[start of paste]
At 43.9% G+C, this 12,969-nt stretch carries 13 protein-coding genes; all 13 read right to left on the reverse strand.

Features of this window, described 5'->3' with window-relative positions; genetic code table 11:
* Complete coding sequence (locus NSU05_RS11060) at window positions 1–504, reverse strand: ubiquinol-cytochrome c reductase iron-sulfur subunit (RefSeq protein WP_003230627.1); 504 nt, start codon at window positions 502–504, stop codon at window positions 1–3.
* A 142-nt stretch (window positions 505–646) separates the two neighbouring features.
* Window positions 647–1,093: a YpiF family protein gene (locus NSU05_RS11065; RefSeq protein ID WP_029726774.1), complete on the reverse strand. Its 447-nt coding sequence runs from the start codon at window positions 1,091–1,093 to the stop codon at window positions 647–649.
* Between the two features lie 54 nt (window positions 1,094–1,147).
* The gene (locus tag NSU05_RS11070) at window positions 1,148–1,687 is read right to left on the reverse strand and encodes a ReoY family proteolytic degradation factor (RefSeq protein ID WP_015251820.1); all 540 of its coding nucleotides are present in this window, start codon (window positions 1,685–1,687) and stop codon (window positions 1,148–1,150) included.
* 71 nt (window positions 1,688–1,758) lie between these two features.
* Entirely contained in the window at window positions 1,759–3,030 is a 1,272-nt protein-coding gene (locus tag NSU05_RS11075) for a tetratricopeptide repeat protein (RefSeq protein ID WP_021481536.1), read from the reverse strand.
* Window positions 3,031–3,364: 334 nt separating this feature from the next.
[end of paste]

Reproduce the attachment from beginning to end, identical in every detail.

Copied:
At 43.9% G+C, this 12,969-nt stretch carries 13 protein-coding genes; all 13 read right to left on the reverse strand.

Features of this window, described 5'->3' with window-relative positions; genetic code table 11:
* Complete coding sequence (locus NSU05_RS11060) at window positions 1–504, reverse strand: ubiquinol-cytochrome c reductase iron-sulfur subunit (RefSeq protein WP_003230627.1); 504 nt, start codon at window positions 502–504, stop codon at window positions 1–3.
* A 142-nt stretch (window positions 505–646) separates the two neighbouring features.
* Window positions 647–1,093: a YpiF family protein gene (locus NSU05_RS11065; RefSeq protein ID WP_029726774.1), complete on the reverse strand. Its 447-nt coding sequence runs from the start codon at window positions 1,091–1,093 to the stop codon at window positions 647–649.
* Between the two features lie 54 nt (window positions 1,094–1,147).
* The gene (locus tag NSU05_RS11070) at window positions 1,148–1,687 is read right to left on the reverse strand and encodes a ReoY family proteolytic degradation factor (RefSeq protein ID WP_015251820.1); all 540 of its coding nucleotides are present in this window, start codon (window positions 1,685–1,687) and stop codon (window positions 1,148–1,150) included.
* 71 nt (window positions 1,688–1,758) lie between these two features.
* Entirely contained in the window at window positions 1,759–3,030 is a 1,272-nt protein-coding gene (locus tag NSU05_RS11075) for a tetratricopeptide repeat protein (RefSeq protein ID WP_021481536.1), read from the reverse strand.
* Window positions 3,031–3,364: 334 nt separating this feature from the next.